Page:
The Catholic Commentator  

“A maximum security prison does not seem like the most ideal place to learn about God, but it turned out to be filled with love, kindness and a heart-warming experience I will remember forever,” said Bryanne Pierce, a confirmation candidate from St. John the Baptist Church in Brusly. Pierce is part of the growing number of church parish confirmation groups in the Diocese of Baton Rouge visiting Louisiana State Penitentiary in Angola each year for a retreat and discovering with wide-eye surprise God’s love and grace is everywhere.  

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St. John the Baptist youth recently made a confirmation retreat at Angola. Gathered together before the retreat, are,  from left, clockwise, Hailie Tuminello, Sydnie Luke, Brooke Bourgoyne, Kristen Conner, Daniel Babin and Saylor Young.  Photo provided by June Hebert 


“In Angola, there are prisoners who have committed murder, robbery and other major crimes,” said Babin. “You go in with the mindset that these people are cruel and don’t deserve redemption, but as I was hearing the prisoners bravely tell me the crimes committed and how they found their way to be not only trustees, but men of God, I realized that God’s intended version of someone is often brought out through second chances and learning from their past mistakes. The surrealness of the person allowed me to face a reality that God can be found in any darkness and strengthen you, even in your greatest weakness.”  

St. John’s first Angola retreat on July 22  said June Hebert, director of religious education at St. John.  

“When looking for a new venue for our confirmation retreat, the Holy Spirit led me to explore the option of participating in the Angola State Penitentiary Retreat,” said Hebert. “I had heard how it impacted the candidates in several of our surrounding church parishes. I must admit I was somewhat skeptical and a little afraid of going to a maximum-security prison myself, much less taking a group of high school juniors. After meeting with Pat Chidester at St. George Church (in Baton Rouge), she alleviated many of my concerns. She did say it was a retreat that the young adults would never forget and she was right.”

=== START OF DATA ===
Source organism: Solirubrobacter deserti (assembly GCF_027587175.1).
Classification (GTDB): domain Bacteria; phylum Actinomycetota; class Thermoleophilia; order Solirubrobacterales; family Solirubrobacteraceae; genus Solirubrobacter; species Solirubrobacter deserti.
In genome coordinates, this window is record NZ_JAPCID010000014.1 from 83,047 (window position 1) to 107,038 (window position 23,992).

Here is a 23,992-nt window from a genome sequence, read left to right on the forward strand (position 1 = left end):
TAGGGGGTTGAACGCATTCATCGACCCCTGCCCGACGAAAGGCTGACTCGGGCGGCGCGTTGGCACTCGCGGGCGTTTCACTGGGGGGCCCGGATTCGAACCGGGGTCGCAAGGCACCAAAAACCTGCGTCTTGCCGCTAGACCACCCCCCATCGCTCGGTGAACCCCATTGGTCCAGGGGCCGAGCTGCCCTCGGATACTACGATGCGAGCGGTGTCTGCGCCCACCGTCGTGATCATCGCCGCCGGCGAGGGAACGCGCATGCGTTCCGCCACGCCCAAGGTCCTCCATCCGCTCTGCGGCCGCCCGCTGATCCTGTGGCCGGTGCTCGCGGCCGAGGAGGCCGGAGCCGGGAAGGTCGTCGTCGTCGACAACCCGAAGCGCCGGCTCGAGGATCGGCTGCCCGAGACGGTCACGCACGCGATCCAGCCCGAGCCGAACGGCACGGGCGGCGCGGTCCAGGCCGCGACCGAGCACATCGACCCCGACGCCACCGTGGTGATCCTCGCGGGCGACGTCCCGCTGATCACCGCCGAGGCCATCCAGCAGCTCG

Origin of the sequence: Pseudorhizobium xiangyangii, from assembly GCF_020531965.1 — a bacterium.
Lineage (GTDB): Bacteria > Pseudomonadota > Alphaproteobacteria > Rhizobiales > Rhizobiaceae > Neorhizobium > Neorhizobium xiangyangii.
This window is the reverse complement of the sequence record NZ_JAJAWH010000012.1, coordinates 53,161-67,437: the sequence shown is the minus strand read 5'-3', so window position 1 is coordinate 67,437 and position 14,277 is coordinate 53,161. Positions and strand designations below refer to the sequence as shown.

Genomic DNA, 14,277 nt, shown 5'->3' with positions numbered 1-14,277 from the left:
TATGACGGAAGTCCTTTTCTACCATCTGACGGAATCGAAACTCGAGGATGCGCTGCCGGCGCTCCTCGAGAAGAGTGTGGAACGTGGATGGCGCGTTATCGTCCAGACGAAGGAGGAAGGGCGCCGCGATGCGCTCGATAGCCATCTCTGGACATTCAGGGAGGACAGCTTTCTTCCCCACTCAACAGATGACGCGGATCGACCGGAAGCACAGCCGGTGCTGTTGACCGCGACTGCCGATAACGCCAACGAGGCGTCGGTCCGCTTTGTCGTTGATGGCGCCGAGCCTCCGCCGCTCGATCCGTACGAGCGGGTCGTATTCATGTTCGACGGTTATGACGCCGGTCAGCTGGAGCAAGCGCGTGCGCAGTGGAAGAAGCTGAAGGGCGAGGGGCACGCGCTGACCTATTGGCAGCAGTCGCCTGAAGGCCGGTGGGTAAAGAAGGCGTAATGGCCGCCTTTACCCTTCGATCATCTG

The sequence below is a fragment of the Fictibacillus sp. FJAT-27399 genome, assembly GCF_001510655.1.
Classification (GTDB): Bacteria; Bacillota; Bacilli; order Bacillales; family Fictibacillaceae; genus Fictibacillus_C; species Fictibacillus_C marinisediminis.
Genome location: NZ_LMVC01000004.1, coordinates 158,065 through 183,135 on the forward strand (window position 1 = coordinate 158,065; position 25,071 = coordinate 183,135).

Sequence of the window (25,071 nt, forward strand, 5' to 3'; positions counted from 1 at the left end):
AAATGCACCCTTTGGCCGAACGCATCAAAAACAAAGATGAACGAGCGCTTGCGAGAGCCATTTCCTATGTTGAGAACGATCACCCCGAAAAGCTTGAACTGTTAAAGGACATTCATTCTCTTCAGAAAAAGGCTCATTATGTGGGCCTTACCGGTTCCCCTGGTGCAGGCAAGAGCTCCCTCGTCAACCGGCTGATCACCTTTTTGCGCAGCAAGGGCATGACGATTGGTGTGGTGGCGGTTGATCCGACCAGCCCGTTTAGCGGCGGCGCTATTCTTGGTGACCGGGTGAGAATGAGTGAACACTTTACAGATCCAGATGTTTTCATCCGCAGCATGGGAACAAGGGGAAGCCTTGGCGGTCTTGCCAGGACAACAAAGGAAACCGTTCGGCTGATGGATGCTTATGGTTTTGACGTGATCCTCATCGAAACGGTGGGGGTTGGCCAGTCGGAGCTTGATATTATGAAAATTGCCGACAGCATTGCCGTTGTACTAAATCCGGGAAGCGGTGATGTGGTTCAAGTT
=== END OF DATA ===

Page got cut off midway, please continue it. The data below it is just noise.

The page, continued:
St. John pastor Father Matt Lorrain said, “The retreat started with a visit to the hospice unit where we heard talks from two inmates who volunteer to help care for the dying. They set the tone for the retreat by talking about their faith and the joy they receive from caring for the sick and dying. They also make quilts that they sell to raise money to support their ministry.”  

Hebert noted, “These men spoke with gentle voices filled with compassion, concern and love for those in their care. We watched a short video of their ministry and listened to two beautiful songs sung by one of the trustees. It brought tears to my eyes. We visited the death chamber where we prayed for those who lost their lives there. This was so powerful I have no words to describe it.”  

The group also visited the Red Hat Cellblock, which was used at one time to confine the most dangerous and violent prisoners and has a replica of an electric chair. They toured the entire property and ended up at St. Augustine Chapel, where they ate lunch and had their retreat.  

“The trustees who facilitated our retreat were so honest and humble in sharing the stories of their past crimes and their faith journeys while in prison,” said Hebert. “Several were ‘cradle Catholics’ who practiced the faith in their youth and strayed away from the church while other trustees were converts to the faith who participated in the RCIA process while in prison.